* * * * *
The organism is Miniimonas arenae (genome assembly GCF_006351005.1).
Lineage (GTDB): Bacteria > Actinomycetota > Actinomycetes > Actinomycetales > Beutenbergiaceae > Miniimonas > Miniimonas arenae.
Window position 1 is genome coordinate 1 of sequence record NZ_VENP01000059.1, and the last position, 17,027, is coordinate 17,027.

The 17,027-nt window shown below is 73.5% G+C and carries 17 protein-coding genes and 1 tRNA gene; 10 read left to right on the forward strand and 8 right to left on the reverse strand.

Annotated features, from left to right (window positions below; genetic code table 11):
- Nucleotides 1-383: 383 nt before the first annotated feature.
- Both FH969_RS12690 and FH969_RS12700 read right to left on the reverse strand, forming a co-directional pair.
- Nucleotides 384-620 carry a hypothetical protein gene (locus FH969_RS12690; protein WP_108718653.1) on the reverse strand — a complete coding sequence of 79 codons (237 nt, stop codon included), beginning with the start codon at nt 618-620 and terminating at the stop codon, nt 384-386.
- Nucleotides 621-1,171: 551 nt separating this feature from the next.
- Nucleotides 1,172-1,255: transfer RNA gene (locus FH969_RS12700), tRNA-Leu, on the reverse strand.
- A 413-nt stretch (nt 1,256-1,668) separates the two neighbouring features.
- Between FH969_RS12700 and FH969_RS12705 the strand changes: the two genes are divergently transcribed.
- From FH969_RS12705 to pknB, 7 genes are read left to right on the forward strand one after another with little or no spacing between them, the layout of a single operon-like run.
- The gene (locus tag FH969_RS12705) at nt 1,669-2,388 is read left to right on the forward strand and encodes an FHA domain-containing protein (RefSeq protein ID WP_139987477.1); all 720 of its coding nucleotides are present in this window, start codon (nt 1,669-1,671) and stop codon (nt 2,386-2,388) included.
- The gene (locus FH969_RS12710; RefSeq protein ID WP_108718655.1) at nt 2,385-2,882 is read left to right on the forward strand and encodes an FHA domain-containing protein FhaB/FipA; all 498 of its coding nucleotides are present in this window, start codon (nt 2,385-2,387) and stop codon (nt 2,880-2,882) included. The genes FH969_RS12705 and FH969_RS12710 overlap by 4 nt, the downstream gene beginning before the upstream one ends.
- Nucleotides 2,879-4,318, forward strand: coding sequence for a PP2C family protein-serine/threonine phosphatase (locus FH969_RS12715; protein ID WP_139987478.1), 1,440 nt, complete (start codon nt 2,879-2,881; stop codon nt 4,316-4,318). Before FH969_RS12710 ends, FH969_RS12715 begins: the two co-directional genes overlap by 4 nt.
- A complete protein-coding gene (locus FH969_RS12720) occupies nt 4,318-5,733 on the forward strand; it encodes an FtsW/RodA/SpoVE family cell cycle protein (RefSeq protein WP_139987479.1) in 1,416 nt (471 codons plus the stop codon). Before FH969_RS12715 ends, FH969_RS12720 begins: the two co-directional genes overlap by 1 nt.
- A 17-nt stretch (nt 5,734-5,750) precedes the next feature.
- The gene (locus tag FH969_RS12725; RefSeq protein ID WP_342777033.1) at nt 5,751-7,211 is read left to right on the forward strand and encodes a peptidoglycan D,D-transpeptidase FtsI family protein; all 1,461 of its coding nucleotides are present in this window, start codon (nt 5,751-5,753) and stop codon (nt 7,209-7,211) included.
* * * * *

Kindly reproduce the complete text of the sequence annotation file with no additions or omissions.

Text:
The organism is Miniimonas arenae (genome assembly GCF_006351005.1).
Lineage (GTDB): Bacteria > Actinomycetota > Actinomycetes > Actinomycetales > Beutenbergiaceae > Miniimonas > Miniimonas arenae.
Window position 1 is genome coordinate 1 of sequence record NZ_VENP01000059.1, and the last position, 17,027, is coordinate 17,027.

The 17,027-nt window shown below is 73.5% G+C and carries 17 protein-coding genes and 1 tRNA gene; 10 read left to right on the forward strand and 8 right to left on the reverse strand.

Annotated features, from left to right (window positions below; genetic code table 11):
- Nucleotides 1-383: 383 nt before the first annotated feature.
- Both FH969_RS12690 and FH969_RS12700 read right to left on the reverse strand, forming a co-directional pair.
- Nucleotides 384-620 carry a hypothetical protein gene (locus FH969_RS12690; protein WP_108718653.1) on the reverse strand — a complete coding sequence of 79 codons (237 nt, stop codon included), beginning with the start codon at nt 618-620 and terminating at the stop codon, nt 384-386.
- Nucleotides 621-1,171: 551 nt separating this feature from the next.
- Nucleotides 1,172-1,255: transfer RNA gene (locus FH969_RS12700), tRNA-Leu, on the reverse strand.
- A 413-nt stretch (nt 1,256-1,668) separates the two neighbouring features.
- Between FH969_RS12700 and FH969_RS12705 the strand changes: the two genes are divergently transcribed.
- From FH969_RS12705 to pknB, 7 genes are read left to right on the forward strand one after another with little or no spacing between them, the layout of a single operon-like run.
- The gene (locus tag FH969_RS12705) at nt 1,669-2,388 is read left to right on the forward strand and encodes an FHA domain-containing protein (RefSeq protein ID WP_139987477.1); all 720 of its coding nucleotides are present in this window, start codon (nt 1,669-1,671) and stop codon (nt 2,386-2,388) included.
- The gene (locus FH969_RS12710; RefSeq protein ID WP_108718655.1) at nt 2,385-2,882 is read left to right on the forward strand and encodes an FHA domain-containing protein FhaB/FipA; all 498 of its coding nucleotides are present in this window, start codon (nt 2,385-2,387) and stop codon (nt 2,880-2,882) included. The genes FH969_RS12705 and FH969_RS12710 overlap by 4 nt, the downstream gene beginning before the upstream one ends.
- Nucleotides 2,879-4,318, forward strand: coding sequence for a PP2C family protein-serine/threonine phosphatase (locus FH969_RS12715; protein ID WP_139987478.1), 1,440 nt, complete (start codon nt 2,879-2,881; stop codon nt 4,316-4,318). Before FH969_RS12710 ends, FH969_RS12715 begins: the two co-directional genes overlap by 4 nt.
- A complete protein-coding gene (locus FH969_RS12720) occupies nt 4,318-5,733 on the forward strand; it encodes an FtsW/RodA/SpoVE family cell cycle protein (RefSeq protein WP_139987479.1) in 1,416 nt (471 codons plus the stop codon). Before FH969_RS12715 ends, FH969_RS12720 begins: the two co-directional genes overlap by 1 nt.
- A 17-nt stretch (nt 5,734-5,750) precedes the next feature.
- The gene (locus tag FH969_RS12725; RefSeq protein ID WP_342777033.1) at nt 5,751-7,211 is read left to right on the forward strand and encodes a peptidoglycan D,D-transpeptidase FtsI family protein; all 1,461 of its coding nucleotides are present in this window, start codon (nt 5,751-5,753) and stop codon (nt 7,209-7,211) included.